Terminal 52, which may suitably be a banana jack, provides an input connection for measuring electrical current and resistance. With mode switches 46 set to the milliamperes (mA) position, input current flows through switch 46e and optional fuse 54 to the current shunt resistors 56, through which the current flows to ground, developing a voltage thereacross which is applied to the input of buffer amplifier 50. The inputs of buffer amplifier 50 are preferably field-effect transistors, the gates of which represent a high impedance to input signals so that essentially all of the input current flows through the current shunt resistors 56. Current shunt resistors 56 may be selectable to provide the appropriate scaling for different current ranges.
In the ohms position of mode switches 46, ohms current source 58 produces a predetermined level of current which flows through ohms scaling resistors 60, the closed contact of mode switch 46e, and out through terminal 52 to a resistive load whose resistance is being measured, across which a voltage is developed and applied to the input of buffer amplifier 50.
The output of buffer amplifier 50 may be applied to either conventional oscilloscope circuitry or conventional digital multimeter circuitry depending upon the setting of switch 62. In the oscilloscope position of switch 62, the signal is applied to preamplifier 64, which may be a conventional feedback amplifier including gain switching, vertical positioning, etc. In conventional oscilloscope fashion, the preamplifier 64 output is applied to a vertical output amplifier 66, and is simultaneously available via switch 68 to trigger the sweep generator 70. Vertical amplifier 66 splits the vertical signal into a push-pull signal suitable to drive the vertical deflection plates 72 of cathode-ray tube (CRT) 64.
The sweep generator 70 typically includes a trigger generator portion 76, a sweep multivibrator portion 78, and a Miller integrator portion 80. The trigger generator portion 76 generates a sweep trigger in response to triggering signals applied via switch 68 from the preamplifier 64 or an external triggering terminal 82. A Level/Slope control 84 establishes the point on the triggering signal at which the sweep trigger is generated. The sweep multivibrator portion 78 receives the sweep trigger and generates a sweep gate in response thereto. During the sweep gate, a constant current flows through selectable timing resistors 86 into the timing capacitor portion of the Miller integrator 80, producing at the output of the Miller integrator 80 a linear sawtooth voltage, which is split into a push-push sweep driving signal by a horizontal output amplifier 90 and applied to the horizontal deflection plates 92. The sweep gate is also applied to a z-axis amplifier 94 to neutralize unblanking plates 96 to allow the CRT electron beam to pass through, thereby "unblanking" the CRT. When the sweep gate terminates, the output of the z-axis amplifier 94 changes states, preventing the electron beam from passing through the plates 96, thereby "blanking" the CRT.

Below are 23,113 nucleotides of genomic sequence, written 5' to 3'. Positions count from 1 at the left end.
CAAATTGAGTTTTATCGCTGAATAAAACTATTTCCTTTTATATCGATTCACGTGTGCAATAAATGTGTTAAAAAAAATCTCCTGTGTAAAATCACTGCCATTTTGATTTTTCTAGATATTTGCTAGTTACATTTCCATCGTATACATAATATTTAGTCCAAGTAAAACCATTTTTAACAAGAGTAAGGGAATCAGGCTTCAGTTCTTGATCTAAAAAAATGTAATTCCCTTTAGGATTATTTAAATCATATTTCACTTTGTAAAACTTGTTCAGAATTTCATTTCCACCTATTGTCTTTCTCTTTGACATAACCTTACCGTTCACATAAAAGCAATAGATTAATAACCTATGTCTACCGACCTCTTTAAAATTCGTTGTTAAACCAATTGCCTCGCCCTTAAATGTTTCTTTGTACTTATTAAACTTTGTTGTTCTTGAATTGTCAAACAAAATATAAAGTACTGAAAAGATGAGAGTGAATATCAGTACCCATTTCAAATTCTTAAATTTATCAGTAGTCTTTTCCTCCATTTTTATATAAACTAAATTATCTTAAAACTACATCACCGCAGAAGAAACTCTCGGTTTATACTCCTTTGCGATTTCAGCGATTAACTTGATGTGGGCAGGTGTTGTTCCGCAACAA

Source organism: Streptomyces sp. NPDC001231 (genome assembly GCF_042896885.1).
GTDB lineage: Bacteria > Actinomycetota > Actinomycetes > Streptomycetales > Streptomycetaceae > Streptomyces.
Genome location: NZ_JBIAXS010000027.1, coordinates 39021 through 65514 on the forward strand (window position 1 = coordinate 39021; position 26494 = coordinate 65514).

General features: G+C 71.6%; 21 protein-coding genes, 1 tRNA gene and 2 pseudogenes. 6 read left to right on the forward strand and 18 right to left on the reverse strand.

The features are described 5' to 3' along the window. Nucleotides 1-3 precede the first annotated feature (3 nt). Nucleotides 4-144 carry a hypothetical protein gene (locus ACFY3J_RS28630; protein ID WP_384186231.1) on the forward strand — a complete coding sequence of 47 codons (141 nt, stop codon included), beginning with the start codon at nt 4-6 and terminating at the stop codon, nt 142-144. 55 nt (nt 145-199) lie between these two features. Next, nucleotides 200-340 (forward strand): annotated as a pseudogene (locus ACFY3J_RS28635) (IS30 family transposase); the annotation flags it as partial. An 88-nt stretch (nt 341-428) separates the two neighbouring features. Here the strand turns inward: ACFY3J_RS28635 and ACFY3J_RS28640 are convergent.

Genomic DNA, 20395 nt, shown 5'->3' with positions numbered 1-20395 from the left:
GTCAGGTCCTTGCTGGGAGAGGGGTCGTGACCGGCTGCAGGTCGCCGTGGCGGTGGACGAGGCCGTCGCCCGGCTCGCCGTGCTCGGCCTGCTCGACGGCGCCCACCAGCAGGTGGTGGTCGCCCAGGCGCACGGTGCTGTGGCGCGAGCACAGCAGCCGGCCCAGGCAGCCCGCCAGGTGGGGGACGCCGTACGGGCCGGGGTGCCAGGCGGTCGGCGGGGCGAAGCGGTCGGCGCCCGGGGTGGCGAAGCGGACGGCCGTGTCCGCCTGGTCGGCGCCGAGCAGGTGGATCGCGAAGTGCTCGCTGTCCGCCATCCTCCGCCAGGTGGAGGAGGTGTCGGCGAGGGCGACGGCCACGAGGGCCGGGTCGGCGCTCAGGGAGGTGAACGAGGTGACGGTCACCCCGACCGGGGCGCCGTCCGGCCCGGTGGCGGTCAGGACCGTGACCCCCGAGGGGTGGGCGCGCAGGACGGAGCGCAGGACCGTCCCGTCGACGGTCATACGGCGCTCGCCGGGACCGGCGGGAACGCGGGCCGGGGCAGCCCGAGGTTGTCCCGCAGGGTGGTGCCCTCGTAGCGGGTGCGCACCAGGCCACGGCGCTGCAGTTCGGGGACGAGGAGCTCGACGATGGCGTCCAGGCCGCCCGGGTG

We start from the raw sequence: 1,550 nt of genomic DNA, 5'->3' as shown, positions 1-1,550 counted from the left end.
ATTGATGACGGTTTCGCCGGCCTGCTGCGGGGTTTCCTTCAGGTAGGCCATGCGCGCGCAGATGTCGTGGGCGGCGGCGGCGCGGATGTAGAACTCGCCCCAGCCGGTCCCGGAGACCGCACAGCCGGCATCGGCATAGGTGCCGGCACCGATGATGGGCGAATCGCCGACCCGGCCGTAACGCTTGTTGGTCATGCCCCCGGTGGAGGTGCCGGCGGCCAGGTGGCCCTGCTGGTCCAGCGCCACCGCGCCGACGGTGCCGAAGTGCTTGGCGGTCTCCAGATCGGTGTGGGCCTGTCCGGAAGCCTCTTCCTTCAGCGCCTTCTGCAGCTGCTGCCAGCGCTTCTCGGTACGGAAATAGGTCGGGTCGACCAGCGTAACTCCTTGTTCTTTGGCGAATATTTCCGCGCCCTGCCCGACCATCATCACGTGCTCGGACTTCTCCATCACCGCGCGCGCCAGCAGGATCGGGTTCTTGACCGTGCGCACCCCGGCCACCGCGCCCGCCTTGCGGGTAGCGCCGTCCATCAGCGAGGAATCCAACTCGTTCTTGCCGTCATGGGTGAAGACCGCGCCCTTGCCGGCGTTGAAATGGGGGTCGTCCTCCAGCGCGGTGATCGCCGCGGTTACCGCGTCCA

The digital multimeter circuits include a Gm converter 100, an RMS converter 102, and an A/D converter 104. The Gm converter 100 and RMS converter 102 may suitably be of the type described in U.S. Pat. No. 3,840,813. When the switch 62 is set to the digital multimeter position, the output of buffer amplifier 50 is applied to the Gm converter 100. The Gm converter 100 generates an output that is proportional to the absolute value of the input voltage, and for AC signals converts the bipolar input voltage to a unipolar output current.
Switch 106 provides a selection of DC measurement or RMS measurement. In the DC mode of operation, switch 106a is connected to filter 108 to remove the AC component of the input signal before it enters the Gm converter 100. Filter 108 may suitably be an operational amplifier configured as a low-pass two-pole active filter. Switch 106b connects the Gm converter output directly to A-D converter 104, which may be of the conventional "dual-slope" integration type.
In the RMS mode of operation, filter 108 is disconnected, and the output of the Gm converter is applied to the RMS converter 102. The RMS converter 102 accepts the absolute value current input from the Gm converter and changes it to a DC current which is proportional to the true RMS value. The DC current is then applied via switch 106c to the A-D converter 104, which produces a BCD output corresponding to the level of DC input current.